When you read, watch and hear the news about the violence that is taking place in the world today, it is easy to get angry and let it breed hate. But I am repeatedly reminded of Jesus’ exhortations in Matthew 5: 44: “But I tell you, love your enemies and pray for those who persecute you” and in Luke 6:28: “bless those who curse you, pray for those who mistreat you”.
When terrorists resort to beheading and crucifying, you can’t love them. Loving them, however, does not mean passively resigning yourself to your fate as marauding hordes advance to your doorstep. We should loudly decry the violence and atrocities; we should take steps to protect and defend ourselves; we should flee to escape if that’s the only alternative left. But, we must never let them sow hate in our hearts because, then, we become no better than them.
Remember, the “them” here are not well-meaning, reasonable people with a legitimate cause you want to engage with. They are plain terrorists, power-crazy people who will resort to any means — barbarism included — to achieve their ultimate goal not just to set up an Islamic state worldwide but to use it to seize power.
In other words, they are dictated not by the good of their religion but by their powerlessness which fuels their need for power. We need to understand that this is not a religious issue; it is a human issue. It is about powerless people who suddenly found power because they had access to arms, and are now misusing that power.
When we understand their background, it would be easier for us not to spew hate nor counter violence with equal or more aggression. We understand, but we do not need to condone their activities.
I marvel at the magnanimity of the family of the journalist, James Foley, who was beheaded by the IS (Islamic State) as shown in an IS video. They carried themselves with grace despite their grief and loss, referring to the atrocity involving their son as “an evil” they could not understand nor imagine. But, they said no more to vilify the executors of their son and brother.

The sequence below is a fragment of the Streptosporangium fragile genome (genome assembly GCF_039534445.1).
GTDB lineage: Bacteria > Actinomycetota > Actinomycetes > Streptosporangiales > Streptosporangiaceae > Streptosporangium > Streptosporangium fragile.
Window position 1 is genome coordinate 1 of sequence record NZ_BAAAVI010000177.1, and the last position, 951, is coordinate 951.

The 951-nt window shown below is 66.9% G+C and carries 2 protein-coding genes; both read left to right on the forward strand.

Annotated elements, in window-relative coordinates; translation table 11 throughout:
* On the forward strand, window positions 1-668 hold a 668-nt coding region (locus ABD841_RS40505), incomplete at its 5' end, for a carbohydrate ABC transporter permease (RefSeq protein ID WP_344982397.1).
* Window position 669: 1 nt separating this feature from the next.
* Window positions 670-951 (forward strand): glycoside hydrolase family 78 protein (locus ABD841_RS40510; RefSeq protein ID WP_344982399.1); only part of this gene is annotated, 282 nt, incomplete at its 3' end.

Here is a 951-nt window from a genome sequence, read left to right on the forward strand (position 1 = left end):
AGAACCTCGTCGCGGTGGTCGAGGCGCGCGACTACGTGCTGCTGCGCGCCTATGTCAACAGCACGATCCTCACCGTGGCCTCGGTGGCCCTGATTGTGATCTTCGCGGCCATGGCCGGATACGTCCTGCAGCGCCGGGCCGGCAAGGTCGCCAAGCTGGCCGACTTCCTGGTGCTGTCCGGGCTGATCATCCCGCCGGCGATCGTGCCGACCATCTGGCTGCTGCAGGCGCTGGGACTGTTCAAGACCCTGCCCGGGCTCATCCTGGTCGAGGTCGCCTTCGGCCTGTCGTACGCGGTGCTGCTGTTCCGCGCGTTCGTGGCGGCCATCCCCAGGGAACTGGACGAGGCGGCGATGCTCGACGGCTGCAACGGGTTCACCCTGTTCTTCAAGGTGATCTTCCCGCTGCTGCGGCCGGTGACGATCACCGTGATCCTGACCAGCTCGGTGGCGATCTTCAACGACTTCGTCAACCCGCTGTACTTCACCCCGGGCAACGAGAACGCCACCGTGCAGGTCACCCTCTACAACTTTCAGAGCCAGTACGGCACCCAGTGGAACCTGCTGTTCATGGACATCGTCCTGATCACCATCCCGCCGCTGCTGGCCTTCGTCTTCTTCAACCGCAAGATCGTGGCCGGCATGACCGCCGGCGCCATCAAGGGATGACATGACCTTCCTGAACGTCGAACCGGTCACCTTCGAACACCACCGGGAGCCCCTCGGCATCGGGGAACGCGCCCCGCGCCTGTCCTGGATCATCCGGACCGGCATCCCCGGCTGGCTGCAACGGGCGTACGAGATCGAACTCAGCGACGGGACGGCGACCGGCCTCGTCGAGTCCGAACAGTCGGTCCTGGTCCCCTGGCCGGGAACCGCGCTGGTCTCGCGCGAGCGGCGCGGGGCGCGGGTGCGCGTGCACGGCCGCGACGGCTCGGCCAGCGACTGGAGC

That is loving our enemy. I must also commend the US government’s measured response to the IS threat which demanded that the US stop its air strikes or more beheadings would follow. The air strikes continue with the US government saying that the limited air strikes were sufficient. That, too, is loving the enemy.
The United States could have pulverized the IS to the ground but it restrained itself. When we love the enemy we do not do the same things they do. We draw the line at wrong-doing, and we try to stop it. Terrorism must stop. In fact, the governments of the world must work in unison to stop terrorism in whatever disguise — religious or otherwise.
Towards that end, we do not encourage nor support terrorism of any kind. We do not engage with terrorists. We do not provide the media attention they thrive on. For these reasons, I did not view the IS video of Foley’s beheading and urge others to do the same — don’t view it. Lastly but not leastly, as I have said before, pray! Pray for the enemy and pray that He will act. It would be good for all!